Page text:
Food Memories – Chicken Pot Pie

Today’s Food Memory comes from fellow Big Summer Potluck attendee Jennifer of Bread and Putter.  I had no way of knowing at the time that Jennifer and I would become bff’s on Twitter (@breadandputter).  Don’t tell The Mistah but I think she knows more about me via my twittering than he does after 6 years of marriage.  Is that bad?

Here’s a little of what Jennifer has to say on her About page:

My early cooking adventures were kind of pathetic.  I once cooked a hot dog in a frying pan that was burned on the outside and still frozen in the middle.  I could always bake – I can follow instructions pretty darn well, but cooking always seemed a little more loosey-goosey. There are things about cooking apparently you are just supposed to know instinctively or something, and I didn’t.

Yeah, I can totally understand that.  Maybe she and I are kindred kitchen spirits.

If you still need another reason to skip on over to Bread and Putter and check out what’s going on in Jennifer’s kitchen, I give you this:

I really love cheese and bacon. I hate coffee, Swiss chard, Brussels sprouts, beets and anything that leaves orange cheese powder on my fingertips. Dark chocolate is the best chocolate but milk chocolate is good too if there’s peanut butter in it.  There’s nothing quite like hot crusty bread fresh out of the oven with some good butter on it.

I’m going to pretend that she didn’t include coffee, brussel sprouts, beets, and cheetos on her list of dont’s.

Chicken Pot Pie

For our second date, my now husband invited me to his house for dinner. I didn’t know what to expect.  I arrived with a bottle of wine in hand but he didn’t have any wine glasses. So, we drank it out of regular glasses but in retrospect, who was I to judge? It was white zinfandel.

When it was time for dinner, I was impressed when his creation came out of the oven – a homemade chicken pot pie! This guy was racking up points fast! For our first date, he had invited me to a play.  Classy, right?  And then he bakes up a pie for me. What wasn’t to like? When he cut open the pie and served me a slice, my excitement waned a bit. In addition to the chicken and gravy, there was a lot of broccoli in the pie. At the time, I really was not a broccoli fan.  And all I could taste in that pie was broccoli. But, I was gracious and I ate up my whole serving and I complimented him on that pie.

I would later learn that the pie dough was from a box and the gravy was from a can, but I still give him lots of credit for that pie.  There was still a lot of measuring, preparation and assembly involved. As the years passed and I confessed my non-love of broccoli, the pie took on other incarnations with carrots and peas replacing the wretched broccoli.

And then a funny thing happened. He was a single father and was doing his best to put food on the table for his two daughters and trying to set a good example. So, in turn, when I was dining with them, I tried to set a good example and not be fussy and eat what I was served. And over time, my palate grew in an unexpected way.  I learned to like, if not tolerate, just about everything. Including broccoli! These days we even grow broccoli, in our garden at our home together.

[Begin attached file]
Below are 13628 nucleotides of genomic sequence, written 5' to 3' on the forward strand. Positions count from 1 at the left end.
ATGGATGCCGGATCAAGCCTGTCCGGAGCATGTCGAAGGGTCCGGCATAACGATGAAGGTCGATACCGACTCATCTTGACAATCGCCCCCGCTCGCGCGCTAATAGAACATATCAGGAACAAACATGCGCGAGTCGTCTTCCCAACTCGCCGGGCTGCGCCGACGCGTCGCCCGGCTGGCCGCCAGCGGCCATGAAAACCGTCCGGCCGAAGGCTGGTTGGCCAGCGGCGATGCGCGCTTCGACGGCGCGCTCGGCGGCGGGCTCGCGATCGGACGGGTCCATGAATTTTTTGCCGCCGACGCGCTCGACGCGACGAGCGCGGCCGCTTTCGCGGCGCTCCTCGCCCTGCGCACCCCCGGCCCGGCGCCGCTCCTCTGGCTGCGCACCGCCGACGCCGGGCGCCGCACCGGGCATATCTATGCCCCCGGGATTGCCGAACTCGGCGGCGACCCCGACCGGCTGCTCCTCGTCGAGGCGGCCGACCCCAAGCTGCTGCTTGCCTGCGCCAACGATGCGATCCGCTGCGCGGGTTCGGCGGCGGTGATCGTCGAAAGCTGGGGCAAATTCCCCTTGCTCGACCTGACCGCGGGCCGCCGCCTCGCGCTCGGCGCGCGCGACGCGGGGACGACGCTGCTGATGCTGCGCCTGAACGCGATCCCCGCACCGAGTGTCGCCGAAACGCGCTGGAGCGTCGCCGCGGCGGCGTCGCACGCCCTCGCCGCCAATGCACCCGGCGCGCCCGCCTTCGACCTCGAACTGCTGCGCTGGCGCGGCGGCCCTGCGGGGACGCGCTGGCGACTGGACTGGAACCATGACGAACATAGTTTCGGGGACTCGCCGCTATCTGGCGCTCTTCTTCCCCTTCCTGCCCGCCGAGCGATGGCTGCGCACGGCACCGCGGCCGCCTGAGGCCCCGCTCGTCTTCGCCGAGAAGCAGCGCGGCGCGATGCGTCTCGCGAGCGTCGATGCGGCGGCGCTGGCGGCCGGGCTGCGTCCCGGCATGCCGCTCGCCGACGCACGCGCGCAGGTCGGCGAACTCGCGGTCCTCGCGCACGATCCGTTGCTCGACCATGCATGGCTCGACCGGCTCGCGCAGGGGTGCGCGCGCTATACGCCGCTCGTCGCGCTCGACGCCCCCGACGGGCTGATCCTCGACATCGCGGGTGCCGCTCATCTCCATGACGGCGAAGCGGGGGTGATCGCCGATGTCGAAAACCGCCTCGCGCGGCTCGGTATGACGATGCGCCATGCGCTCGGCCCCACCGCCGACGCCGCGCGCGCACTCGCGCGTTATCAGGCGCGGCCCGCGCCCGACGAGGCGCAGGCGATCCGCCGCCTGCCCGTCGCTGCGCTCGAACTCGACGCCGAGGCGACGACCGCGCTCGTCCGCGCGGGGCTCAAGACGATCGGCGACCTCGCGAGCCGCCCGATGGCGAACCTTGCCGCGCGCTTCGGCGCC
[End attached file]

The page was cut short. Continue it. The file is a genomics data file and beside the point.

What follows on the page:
Here is his original chicken pot pie recipe. These days I usually make my own crust and my own gravy if I am making it, but I promise, it is still pretty darn good with the boxes and the cans.  And if you make it for someone else with love, isn’t that what really counts?

B&P Note: I’ve transcribed this exactly as written. It amuses me.

2 boxes –total of 4 Pillsbury or whatever pre-made pie crusts. Take out 15 mins before using

2 ¼ + lbs boneless breast of chicken, trim crap off – cut up, refrigerate

2 medium potatoes diced

1 bunch + broccoli crowns, trimmed of most of stem

3 or 4 carrots cut up diced

 

Boil veggies till soft (nothing falling apart.) Strain.

Open 2 cans Franco-American chicken gravy – cook till hot.

While cooking gravy, prepare two pie shells in pans.

Throw in chicken & veggies into hot gravy. Mix. Fill pies. Cover pies with remaining pie crusts. Baste with butter. Slit pie crust tops to vent heat before putting in oven. Cook covered in preheated 425 degree oven 20 mins. Remove foil cover & cook 25 mins more. Remove & let sit a minute before cutting.

Mr. Bread and Putter’s Chicken Pot Pie

BAH Note: I have to admit that I didn’t exactly recreate the original incarnation of Mr. B&P’s chicken pot pie. I was short on supplies and had a pie crust that was well past its prime.  My loosey-goosey version went something like this:

  • 1 rolled pie crust (premade)
  • 1 jar chicken gravy
  • 1 teaspoon cornstarch
  • frozen peas and carrots
  • diced rotisserie chicken (without the skin)

Heat oven to temperature called for on the back of the box of pie crust.

Combine gravy and cornstarch in a medium saucepan set over medium heat.  Bring to a boil, stirring occasionally, until the gravy has thickened.  Add the peas, carrots, and chicken and stir to combine.

Transfer the filling to a 9 inch pie plate.  Top with the pie crust, crimping the edges as you go.  Cut four small slits in the top of the dough for steam to escape.  Place on a sheet pan and bake until the filling is bubbly and the top has browned.

If the edges of the crust are browning too fast, cover them with a ring of aluminum foil.

{printable recipe}

Pam Anderson’s Perfect One Dish Chicken Pot Pie